Bridging the Gap Between Traditional Japanese Fabrication and Advanced Digital Tools

Publication Type:
Conference Proceeding
2020 Proceedings of the Symposium on Simulation for Architecture and Urban Design, 2020, pp. 557-564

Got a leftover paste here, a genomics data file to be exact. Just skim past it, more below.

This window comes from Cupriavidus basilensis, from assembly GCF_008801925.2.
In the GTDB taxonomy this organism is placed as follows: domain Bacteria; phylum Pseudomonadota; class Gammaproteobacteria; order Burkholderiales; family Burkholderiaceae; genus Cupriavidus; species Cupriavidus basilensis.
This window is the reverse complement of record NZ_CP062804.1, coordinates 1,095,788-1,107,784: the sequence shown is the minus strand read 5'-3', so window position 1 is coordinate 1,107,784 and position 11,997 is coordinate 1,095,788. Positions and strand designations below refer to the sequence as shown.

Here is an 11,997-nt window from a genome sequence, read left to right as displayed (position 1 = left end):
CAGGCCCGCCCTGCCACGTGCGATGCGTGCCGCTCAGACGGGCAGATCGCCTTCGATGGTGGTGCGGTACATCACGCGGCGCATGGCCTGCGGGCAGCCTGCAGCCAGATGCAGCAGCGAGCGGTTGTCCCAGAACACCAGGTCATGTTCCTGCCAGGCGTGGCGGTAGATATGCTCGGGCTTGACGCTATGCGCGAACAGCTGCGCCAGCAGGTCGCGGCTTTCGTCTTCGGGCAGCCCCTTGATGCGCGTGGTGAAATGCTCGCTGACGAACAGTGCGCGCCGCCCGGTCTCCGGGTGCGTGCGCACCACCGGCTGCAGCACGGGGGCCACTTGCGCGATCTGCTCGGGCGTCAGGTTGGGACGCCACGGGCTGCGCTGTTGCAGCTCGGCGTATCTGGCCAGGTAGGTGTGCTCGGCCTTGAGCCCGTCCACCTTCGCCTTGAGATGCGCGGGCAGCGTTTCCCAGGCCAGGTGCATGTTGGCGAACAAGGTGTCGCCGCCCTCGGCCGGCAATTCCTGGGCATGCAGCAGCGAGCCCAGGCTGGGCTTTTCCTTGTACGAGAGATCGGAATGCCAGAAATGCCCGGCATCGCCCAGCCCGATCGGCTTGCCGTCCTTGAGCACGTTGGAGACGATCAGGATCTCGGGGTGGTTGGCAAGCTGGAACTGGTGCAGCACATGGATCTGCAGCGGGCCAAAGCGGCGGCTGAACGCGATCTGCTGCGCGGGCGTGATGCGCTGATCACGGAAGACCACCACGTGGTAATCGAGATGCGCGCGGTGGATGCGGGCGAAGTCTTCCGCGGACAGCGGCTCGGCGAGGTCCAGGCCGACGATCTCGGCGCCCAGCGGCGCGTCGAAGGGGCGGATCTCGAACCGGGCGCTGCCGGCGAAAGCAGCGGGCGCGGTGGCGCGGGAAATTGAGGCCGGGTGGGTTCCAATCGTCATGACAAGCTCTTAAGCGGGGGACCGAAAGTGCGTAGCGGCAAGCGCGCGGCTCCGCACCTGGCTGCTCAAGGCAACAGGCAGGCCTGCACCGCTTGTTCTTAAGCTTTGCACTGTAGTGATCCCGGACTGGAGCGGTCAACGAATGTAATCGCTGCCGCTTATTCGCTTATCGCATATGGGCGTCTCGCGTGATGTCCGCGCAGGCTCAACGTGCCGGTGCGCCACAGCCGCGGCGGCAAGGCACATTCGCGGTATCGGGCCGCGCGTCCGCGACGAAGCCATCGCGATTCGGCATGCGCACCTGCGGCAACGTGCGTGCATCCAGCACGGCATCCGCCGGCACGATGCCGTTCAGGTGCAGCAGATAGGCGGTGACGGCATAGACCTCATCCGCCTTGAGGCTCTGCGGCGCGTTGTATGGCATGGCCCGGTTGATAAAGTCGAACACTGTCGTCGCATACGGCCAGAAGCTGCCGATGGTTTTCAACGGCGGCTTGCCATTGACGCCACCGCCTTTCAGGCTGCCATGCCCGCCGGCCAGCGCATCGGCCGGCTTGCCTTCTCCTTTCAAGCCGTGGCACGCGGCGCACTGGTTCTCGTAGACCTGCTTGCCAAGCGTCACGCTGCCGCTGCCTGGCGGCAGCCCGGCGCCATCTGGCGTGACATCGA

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Traditional Japanese woodworking techniques have been inherited between generations in the past millennia through the Daiku, the master carpenter that teaches apprentices the precise and valuable skills of carpentry through methodical and time-intensive processes. Throughout the 21st Century, with the development of advanced construction methods, coupled with younger generations exhibiting little interest in following the Daiku, this valuable cultural artform is becoming less prevalent in Japanese culture. However, the development of advanced digital tools offers an avenue through which the knowledge and skills of older generations can be both transferred and developed by younger generations. In this context, the paper examines the relationship between traditional Japanese woodworking and advanced computational tools by bringing experts from both disciplines for the design and construction of a Japanese Pagoda, in which the significance of bridging the gap between both domains is highlighted across the design, fabrication and assembly of the project.
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